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Mabbs v. Gipson

United States District Court, E.D. California

August 18, 2014

JAMES T. MABBS, Petitioner,
v.
CONNIE GIPSON[1], Respondent.

FINDINGS AND RECOMMENDATIONS

GREGORY G. HOLLOWS, Magistrate Judge.

Introduction and Background

By Order, filed on February 19, 2014, the undersigned, in adjudicating respondent's August 16, 2013, motion to dismiss the petition on grounds of untimeliness, stated that further briefing would be required to determine whether petitioner has presented any basis for equitable tolling. (ECF No. 29.) In particular, petitioner was ordered to substantiate his claim that he was in county jail from October 14, 2010 through May 11, 2011 without access to his legal materials and to provide greater detail regarding the dates of the alleged prison lockdowns along with the restrictions enforced by the prison during those lockdowns. (Id. at 10.) Respondent was ordered to file a reply responding to all arguments set forth in petitioner's opposition (ECF No. 28) and response to the February 19, 2014 order (ECF No. 32). (Id.)

As previously described, the background of this action is as follows:

A jury convicted petitioner of assault with a semiautomatic firearm and found that he personally used a firearm and acted to benefit a criminal street gang. Lod. Docs. 1, 2. The trial court sentenced petitioner to 29 years in prison. Id . On April 6, 2009, petitioner filed an appeal with the California Court of Appeal, Third Appellate District. On November 15, 2010, the Court of Appeal reduced petitioner's sentence to 23 years and affirmed the judgment in all other respects. Lod. Doc. 2. Petitioner did not seek review in the California Supreme Court.
Subsequently, petitioner filed four pro se state post-conviction collateral challenges, all of which were petitions for writs of habeas corpus. On July 1, 2011, petitioner filed for writ of habeas corpus in the Butte County Superior Court. Lod. Doc. 4. This petition was denied on July 19, 2011. Lod. Doc. 5. On December 13, 2011, petitioner again filed for writ of habeas corpus in the Butte County Superior Court. Lod. Doc. 6. The court denied this petition on December 28, 2011. Lod. Doc. 7. On April 23, 2012, petitioner filed for writ of habeas corpus in the California Court of Appeal. Lod. Doc. 8. This petition was summarily denied on May 10, 2012. Lod. Doc. 9. On July 25, 2012, petitioner filed for writ of habeas corpus in the California Supreme Court. Lod. Doc. 10. The court denied this petition on January 3, 2013. Lod. Doc. 11. Petitioner filed his initial federal petition for writ of habeas corpus on March 20, 2013. ECF No. 1.

(ECF No. 29, at 1-2.) This court determined that petitioner's conviction became final on December 25, 2010. (Id. at 3.) As such, absent any applicable tolling or an extended initiation of the limitations period, petitioner had until December 25, 2011 to file a timely federal habeas petition. (Id.)

In his opposition, petitioner asserted that he was entitled to statutory and equitable tolling. This court declined to consider the merits of petitioner's tolling arguments absent further developing of the record by the parties. (ECF No. 29, at 9-10.) With his supplemental brief, petitioner enclosed minute orders showing that he was housed in Butte County Jail from November 5, 2010 to January 20, 2011. (ECF No. 32, at 3-7.) Petitioner also enclosed several inmate requests ("CDCR 22"), wherein he sought access to his legal materials, and responses to the CDCR 22's. (Id. at 8-12.) In his brief, petitioner explained that he could not obtain specific information regarding lockdown dates and restrictions. (Id., at 1.)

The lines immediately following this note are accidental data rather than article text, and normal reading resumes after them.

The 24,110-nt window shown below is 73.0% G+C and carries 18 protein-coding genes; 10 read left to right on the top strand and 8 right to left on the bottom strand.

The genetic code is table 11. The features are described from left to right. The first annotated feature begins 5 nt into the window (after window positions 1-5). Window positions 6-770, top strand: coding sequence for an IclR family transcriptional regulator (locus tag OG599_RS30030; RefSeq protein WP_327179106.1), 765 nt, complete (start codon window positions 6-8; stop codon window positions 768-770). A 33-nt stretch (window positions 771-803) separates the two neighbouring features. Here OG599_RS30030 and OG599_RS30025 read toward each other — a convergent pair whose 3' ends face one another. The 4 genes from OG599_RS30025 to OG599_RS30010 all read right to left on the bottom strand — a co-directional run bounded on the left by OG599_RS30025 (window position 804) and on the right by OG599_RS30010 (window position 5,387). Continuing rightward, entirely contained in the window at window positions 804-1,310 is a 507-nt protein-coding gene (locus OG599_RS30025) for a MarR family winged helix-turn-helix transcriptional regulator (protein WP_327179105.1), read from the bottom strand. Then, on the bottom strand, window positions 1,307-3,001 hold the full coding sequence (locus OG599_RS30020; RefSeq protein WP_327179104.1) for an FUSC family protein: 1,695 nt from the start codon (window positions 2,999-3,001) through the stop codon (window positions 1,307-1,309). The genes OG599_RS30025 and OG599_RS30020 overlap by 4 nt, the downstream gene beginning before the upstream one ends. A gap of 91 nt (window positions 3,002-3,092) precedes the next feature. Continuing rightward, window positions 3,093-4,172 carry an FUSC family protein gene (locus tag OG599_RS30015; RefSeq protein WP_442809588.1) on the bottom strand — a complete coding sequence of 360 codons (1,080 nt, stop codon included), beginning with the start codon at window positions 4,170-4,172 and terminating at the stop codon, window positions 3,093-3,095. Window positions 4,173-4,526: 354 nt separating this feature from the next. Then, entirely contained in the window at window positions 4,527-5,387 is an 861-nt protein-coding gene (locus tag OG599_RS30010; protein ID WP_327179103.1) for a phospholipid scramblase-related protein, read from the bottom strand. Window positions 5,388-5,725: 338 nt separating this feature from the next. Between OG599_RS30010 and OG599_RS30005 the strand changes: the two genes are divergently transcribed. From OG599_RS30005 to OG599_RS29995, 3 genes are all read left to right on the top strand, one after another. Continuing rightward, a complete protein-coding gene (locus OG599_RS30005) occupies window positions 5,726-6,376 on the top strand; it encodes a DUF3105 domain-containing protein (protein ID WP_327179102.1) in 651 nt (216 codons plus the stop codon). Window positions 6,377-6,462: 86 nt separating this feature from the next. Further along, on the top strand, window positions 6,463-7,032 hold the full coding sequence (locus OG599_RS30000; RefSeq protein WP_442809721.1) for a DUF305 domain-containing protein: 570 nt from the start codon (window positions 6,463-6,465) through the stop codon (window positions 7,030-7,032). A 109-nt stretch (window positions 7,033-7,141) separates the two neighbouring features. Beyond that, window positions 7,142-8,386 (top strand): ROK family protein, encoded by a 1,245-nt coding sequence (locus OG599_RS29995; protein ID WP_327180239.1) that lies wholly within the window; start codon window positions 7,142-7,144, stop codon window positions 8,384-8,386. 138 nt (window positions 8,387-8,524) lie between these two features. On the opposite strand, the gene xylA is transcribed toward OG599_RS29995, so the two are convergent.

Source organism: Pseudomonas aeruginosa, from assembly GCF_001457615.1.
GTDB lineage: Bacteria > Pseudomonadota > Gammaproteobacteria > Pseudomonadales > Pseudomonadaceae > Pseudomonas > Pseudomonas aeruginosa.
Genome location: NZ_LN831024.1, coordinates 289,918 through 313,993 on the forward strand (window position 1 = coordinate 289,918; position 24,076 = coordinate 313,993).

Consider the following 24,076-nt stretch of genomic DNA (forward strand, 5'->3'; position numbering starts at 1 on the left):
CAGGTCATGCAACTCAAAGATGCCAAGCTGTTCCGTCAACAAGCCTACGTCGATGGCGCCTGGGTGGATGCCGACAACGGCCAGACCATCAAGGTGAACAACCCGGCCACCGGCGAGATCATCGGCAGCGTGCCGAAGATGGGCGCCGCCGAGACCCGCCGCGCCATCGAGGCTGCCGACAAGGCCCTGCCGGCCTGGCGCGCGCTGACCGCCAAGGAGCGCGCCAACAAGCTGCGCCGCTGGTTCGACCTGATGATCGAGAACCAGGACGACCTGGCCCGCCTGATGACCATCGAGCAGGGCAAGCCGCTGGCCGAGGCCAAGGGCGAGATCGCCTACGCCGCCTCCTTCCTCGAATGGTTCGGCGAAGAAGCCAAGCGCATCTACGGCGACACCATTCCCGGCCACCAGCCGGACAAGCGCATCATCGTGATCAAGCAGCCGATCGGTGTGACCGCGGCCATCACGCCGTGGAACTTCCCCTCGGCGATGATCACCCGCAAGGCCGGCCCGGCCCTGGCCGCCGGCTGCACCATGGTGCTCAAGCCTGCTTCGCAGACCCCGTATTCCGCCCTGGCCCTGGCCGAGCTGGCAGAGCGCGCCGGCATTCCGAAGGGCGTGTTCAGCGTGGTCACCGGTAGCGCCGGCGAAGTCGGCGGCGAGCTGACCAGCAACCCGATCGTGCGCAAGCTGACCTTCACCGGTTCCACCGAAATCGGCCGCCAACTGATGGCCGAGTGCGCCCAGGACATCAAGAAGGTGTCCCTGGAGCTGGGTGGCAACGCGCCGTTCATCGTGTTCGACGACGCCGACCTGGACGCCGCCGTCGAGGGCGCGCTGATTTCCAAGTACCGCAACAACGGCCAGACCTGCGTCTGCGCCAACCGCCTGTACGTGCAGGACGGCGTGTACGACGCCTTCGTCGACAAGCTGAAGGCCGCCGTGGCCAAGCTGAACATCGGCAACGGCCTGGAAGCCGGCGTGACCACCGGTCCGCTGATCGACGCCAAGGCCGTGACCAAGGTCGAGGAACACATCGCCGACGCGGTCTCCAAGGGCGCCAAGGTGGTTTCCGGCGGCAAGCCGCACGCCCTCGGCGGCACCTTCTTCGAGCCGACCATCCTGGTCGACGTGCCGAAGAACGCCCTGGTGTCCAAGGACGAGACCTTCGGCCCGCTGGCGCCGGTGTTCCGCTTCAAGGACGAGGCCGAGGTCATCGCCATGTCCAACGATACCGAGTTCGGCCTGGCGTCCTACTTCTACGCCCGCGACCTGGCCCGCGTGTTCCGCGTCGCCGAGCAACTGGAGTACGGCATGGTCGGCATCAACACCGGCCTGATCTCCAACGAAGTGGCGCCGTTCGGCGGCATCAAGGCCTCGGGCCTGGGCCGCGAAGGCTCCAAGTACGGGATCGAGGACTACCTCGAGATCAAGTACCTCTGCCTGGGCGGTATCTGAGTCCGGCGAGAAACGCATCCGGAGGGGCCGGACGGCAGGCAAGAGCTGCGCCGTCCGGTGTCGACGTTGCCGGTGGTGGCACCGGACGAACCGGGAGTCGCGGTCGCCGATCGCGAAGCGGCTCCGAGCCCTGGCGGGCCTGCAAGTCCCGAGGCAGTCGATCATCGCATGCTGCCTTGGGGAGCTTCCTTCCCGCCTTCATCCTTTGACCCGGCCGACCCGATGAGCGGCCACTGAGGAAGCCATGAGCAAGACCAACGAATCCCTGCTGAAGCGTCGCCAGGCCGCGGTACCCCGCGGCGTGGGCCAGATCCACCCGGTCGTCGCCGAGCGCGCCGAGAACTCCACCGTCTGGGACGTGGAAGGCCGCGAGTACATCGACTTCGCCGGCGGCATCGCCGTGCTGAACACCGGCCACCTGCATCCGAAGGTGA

Respondent filed a reply responding to all of petitioner's arguments. The undersigned considers the factual record as developed as it will become and thus addresses the merits of petitioner's arguments for tolling. The undersigned concludes that petitioner is not entitled to equitable tolling because petitioner has failed to meet his burden of showing that he was reasonably diligent in pursuing his remedies and that extraordinary circumstances made it impossible for him to file a timely federal petition. Because the petition is untimely, the undersigned does not address petitioner's arguments regarding the California Court of Appeal's jurisdiction to modify his sentence and his request that this court recall the remittitur issued by the California Court of Appeal. Accordingly, defendant's motion to dismiss the petition as untimely (ECF No. 17) should be GRANTED and the petition dismissed with prejudice. Discussion

As this court previously stated, "absent any applicable tolling or an extended initiation of the limitations period, petitioner had until December 25, 2011 to file a timely federal habeas petition." (ECF No. 29 at 3.) The court previously discussed the issue of statutory tolling, concluding that petitioner's federal petition was untimely:

To sum up petitioner's situation at the time his second petition was denied:
1. The statute commenced to run December 26, 2010;
2. By the time the first state habeas petition was filed (July 1, 2011), petitioner had used up 187 days of his 365 (one year) AEDPA limitations period;
3. From the time the first Superior Court petition was denied to the filing of the second Superior Court petitioner (and for which petitioner is not entitled to gap tolling), petitioner utilized 146 more days of the AEDPA limitations period for a total thus far of 333, days, ...

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